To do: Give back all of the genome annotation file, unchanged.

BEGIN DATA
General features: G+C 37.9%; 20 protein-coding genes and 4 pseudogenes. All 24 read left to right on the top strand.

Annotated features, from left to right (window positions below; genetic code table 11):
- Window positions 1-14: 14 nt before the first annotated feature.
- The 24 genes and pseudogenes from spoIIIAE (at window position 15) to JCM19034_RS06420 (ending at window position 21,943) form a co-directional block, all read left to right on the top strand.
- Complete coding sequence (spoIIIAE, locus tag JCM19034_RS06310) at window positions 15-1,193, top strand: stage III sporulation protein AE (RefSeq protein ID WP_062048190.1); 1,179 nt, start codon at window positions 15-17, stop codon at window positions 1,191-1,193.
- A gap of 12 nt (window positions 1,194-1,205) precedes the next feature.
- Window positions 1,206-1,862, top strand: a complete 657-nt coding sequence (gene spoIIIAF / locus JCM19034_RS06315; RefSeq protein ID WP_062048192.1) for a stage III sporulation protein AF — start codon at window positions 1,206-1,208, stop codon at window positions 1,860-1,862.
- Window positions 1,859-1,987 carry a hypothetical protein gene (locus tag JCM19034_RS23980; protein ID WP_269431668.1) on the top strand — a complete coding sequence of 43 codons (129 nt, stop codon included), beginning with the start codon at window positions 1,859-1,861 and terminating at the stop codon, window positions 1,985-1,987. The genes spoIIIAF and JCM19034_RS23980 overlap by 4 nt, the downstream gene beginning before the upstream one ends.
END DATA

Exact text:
General features: G+C 37.9%; 20 protein-coding genes and 4 pseudogenes. All 24 read left to right on the top strand.

Annotated features, from left to right (window positions below; genetic code table 11):
- Window positions 1-14: 14 nt before the first annotated feature.
- The 24 genes and pseudogenes from spoIIIAE (at window position 15) to JCM19034_RS06420 (ending at window position 21,943) form a co-directional block, all read left to right on the top strand.
- Complete coding sequence (spoIIIAE, locus tag JCM19034_RS06310) at window positions 15-1,193, top strand: stage III sporulation protein AE (RefSeq protein ID WP_062048190.1); 1,179 nt, start codon at window positions 15-17, stop codon at window positions 1,191-1,193.
- A gap of 12 nt (window positions 1,194-1,205) precedes the next feature.
- Window positions 1,206-1,862, top strand: a complete 657-nt coding sequence (gene spoIIIAF / locus JCM19034_RS06315; RefSeq protein ID WP_062048192.1) for a stage III sporulation protein AF — start codon at window positions 1,206-1,208, stop codon at window positions 1,860-1,862.
- Window positions 1,859-1,987 carry a hypothetical protein gene (locus tag JCM19034_RS23980; protein ID WP_269431668.1) on the top strand — a complete coding sequence of 43 codons (129 nt, stop codon included), beginning with the start codon at window positions 1,859-1,861 and terminating at the stop codon, window positions 1,985-1,987. The genes spoIIIAF and JCM19034_RS23980 overlap by 4 nt, the downstream gene beginning before the upstream one ends.